The explanations on offer as to why the Government is satisfied with things as they stand so far, and that the Attorney General, for example, has looked at this and is happy, makes me wonder what that means. Does it mean he thinks it is constitutional or that he likes the cut of the jib of the legislation? This kind of vague rationale is simply not enough when we are talking about the extensive powers being given to the CEO of the HEA in a way that cuts across the institutions. The health of our society needs to have a measure of autonomy, not least a measure of significant autonomy. We are not talking about a lack of accountability.The universities want to be accountable but good governance means good governance and that there is always oversight of those who have considerable powers.That is why there will need to be amendments that insist on the requirement that the CEO of the HEA goes to the board in order to be able to take significant action. Given that we can have incorporeal meetings and meetings by Zoom, it is not impossible in this day and age to arrange meetings very quickly to deal with serious matters, such as funding, where an immediate overnight decision will not be taken anyway. With respect, the Minister and his Department need to listen more to the concerns of the universities on that.
As the Minister is aware, the universities continue to have concerns about the requirement to comply with codes, guidelines and policies. It is an established tradition and feature of university life that there is either compliance or an explanation for non-compliance. The Minister said that overall, that is still there in the architecture of things. Where is it? The universities certainly do not feel that it is there. I will conclude by commenting on the issue of the appeals committee. It seems to be a no-brainer that the composition of the appeals committee should include an independent, external, international figure. It is also no-brainer that public servants should not sit on an appeals committee. What we are looking for here is independent adjudication of whether decisions are properly taken. Those are among the matters that I and others hope to return to on Committee Stage.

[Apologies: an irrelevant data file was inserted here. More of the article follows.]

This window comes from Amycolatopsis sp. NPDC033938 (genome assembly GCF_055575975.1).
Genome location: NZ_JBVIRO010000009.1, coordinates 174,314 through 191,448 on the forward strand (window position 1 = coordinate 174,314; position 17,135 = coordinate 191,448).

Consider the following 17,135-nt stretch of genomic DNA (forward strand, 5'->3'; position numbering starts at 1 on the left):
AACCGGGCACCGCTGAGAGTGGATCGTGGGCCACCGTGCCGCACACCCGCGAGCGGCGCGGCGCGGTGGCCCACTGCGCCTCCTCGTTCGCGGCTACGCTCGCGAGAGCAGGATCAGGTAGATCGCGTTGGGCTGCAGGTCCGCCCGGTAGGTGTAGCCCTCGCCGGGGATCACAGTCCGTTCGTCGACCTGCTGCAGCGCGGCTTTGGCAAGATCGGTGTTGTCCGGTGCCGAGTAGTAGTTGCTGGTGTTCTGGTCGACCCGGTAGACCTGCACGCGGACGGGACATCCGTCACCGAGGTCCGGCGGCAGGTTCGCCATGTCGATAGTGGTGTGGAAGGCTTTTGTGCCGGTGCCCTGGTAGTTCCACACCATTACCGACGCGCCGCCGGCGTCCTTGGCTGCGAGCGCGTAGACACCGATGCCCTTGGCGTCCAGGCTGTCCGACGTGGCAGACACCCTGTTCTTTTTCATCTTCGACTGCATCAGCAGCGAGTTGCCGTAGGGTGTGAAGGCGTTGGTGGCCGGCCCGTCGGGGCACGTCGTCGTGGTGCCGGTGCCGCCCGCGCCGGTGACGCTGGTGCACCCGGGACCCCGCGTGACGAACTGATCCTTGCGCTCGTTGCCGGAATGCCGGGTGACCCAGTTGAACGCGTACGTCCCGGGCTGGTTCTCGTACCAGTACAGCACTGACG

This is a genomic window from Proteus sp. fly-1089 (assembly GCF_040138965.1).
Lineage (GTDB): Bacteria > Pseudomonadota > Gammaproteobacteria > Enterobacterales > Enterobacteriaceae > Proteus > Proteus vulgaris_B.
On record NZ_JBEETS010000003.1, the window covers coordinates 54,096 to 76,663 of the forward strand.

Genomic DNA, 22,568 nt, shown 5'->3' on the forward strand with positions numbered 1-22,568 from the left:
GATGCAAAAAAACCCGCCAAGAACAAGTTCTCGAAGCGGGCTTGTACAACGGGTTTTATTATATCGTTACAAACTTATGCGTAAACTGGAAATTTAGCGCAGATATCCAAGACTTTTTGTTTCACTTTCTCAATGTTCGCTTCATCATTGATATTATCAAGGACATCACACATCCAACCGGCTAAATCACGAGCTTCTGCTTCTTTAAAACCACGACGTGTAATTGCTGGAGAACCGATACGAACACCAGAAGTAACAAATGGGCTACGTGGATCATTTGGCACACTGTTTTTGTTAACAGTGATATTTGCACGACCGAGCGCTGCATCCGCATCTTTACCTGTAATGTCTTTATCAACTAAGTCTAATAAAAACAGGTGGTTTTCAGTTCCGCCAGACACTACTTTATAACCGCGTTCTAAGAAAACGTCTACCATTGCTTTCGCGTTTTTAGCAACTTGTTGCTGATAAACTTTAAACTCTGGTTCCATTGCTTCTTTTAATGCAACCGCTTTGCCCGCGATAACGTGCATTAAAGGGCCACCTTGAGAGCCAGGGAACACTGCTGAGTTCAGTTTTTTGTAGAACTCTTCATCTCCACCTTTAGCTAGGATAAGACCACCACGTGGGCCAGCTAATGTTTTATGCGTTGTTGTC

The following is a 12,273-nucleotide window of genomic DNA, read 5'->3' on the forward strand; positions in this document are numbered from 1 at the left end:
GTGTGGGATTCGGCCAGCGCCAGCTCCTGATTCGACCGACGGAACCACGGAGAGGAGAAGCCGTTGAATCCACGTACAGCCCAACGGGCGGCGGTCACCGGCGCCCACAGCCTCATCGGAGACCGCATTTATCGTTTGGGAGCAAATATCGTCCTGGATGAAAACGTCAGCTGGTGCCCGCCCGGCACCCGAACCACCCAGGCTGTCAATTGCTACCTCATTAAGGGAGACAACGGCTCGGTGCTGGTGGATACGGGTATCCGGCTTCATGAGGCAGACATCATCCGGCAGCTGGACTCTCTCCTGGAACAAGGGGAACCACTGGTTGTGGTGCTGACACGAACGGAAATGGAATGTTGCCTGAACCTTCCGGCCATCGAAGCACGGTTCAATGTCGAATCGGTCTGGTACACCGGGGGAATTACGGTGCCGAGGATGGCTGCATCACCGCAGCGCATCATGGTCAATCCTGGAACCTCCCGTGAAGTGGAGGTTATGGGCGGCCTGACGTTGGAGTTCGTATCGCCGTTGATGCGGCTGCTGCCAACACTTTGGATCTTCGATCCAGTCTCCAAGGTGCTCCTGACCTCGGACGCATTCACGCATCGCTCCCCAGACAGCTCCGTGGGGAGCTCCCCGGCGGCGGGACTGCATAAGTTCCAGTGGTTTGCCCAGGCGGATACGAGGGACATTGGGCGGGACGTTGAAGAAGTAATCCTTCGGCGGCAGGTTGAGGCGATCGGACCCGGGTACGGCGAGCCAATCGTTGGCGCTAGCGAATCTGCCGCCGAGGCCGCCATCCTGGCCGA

I rise to address the Minister as one of his biggest fans when it comes to further education. I came through the further education system. It opened many doors for me and my colleagues. Indeed, some of my colleagues who went through Limerick Senior College in the early 1990s went on to become CEOs of some of the largest corporations in the world and finished up studying in institutions like the Massachusetts Institute of Technology, Harvard University and Princeton University. None of them would have got a place in a higher education institute with their leaving certificate results. I am 100% behind the Minister on further education.